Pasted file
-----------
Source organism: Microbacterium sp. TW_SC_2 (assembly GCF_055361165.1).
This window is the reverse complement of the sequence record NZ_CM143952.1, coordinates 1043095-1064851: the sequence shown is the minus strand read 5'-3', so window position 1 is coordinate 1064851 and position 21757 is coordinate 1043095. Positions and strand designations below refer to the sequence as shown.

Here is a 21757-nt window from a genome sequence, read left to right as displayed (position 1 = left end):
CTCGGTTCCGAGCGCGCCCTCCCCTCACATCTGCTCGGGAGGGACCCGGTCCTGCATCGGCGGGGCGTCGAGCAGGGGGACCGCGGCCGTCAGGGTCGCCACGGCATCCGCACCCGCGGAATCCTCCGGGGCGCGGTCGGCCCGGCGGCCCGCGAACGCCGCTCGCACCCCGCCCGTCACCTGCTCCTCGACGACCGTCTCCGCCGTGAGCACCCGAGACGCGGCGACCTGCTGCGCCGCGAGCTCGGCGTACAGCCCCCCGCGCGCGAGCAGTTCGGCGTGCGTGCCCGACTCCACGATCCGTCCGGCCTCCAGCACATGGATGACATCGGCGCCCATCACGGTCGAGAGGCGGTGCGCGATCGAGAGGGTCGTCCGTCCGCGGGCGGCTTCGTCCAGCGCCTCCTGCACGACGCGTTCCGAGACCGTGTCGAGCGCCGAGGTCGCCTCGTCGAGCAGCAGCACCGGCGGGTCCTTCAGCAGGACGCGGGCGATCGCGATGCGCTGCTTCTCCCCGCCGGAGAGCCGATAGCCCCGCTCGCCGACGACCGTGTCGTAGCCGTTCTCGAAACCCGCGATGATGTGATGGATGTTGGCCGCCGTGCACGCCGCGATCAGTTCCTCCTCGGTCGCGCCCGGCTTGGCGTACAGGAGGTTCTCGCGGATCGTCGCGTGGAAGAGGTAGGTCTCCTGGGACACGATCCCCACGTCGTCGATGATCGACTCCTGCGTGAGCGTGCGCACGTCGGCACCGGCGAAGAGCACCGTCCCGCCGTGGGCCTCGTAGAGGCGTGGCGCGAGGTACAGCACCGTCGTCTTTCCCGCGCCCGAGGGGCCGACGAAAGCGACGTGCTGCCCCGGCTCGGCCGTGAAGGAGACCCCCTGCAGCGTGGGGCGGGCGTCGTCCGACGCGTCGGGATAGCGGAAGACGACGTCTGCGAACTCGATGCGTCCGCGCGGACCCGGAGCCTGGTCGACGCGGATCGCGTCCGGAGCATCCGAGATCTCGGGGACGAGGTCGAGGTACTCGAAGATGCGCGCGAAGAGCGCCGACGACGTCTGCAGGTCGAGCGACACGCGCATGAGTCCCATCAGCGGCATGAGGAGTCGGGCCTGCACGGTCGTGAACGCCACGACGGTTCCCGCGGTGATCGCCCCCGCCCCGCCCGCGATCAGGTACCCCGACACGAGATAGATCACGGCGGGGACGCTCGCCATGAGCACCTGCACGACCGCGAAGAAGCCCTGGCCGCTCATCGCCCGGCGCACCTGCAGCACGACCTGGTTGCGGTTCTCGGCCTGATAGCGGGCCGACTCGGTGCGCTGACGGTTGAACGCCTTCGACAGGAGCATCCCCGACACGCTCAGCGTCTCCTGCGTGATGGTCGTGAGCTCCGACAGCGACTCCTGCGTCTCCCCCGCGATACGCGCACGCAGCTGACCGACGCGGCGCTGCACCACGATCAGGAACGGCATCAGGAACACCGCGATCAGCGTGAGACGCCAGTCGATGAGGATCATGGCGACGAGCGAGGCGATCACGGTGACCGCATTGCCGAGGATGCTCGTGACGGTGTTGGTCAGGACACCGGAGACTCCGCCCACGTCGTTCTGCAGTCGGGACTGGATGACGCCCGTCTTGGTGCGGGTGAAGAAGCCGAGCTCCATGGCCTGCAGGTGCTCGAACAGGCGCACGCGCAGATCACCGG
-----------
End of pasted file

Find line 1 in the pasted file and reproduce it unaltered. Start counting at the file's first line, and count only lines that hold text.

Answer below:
Source organism: Microbacterium sp. TW_SC_2 (assembly GCF_055361165.1).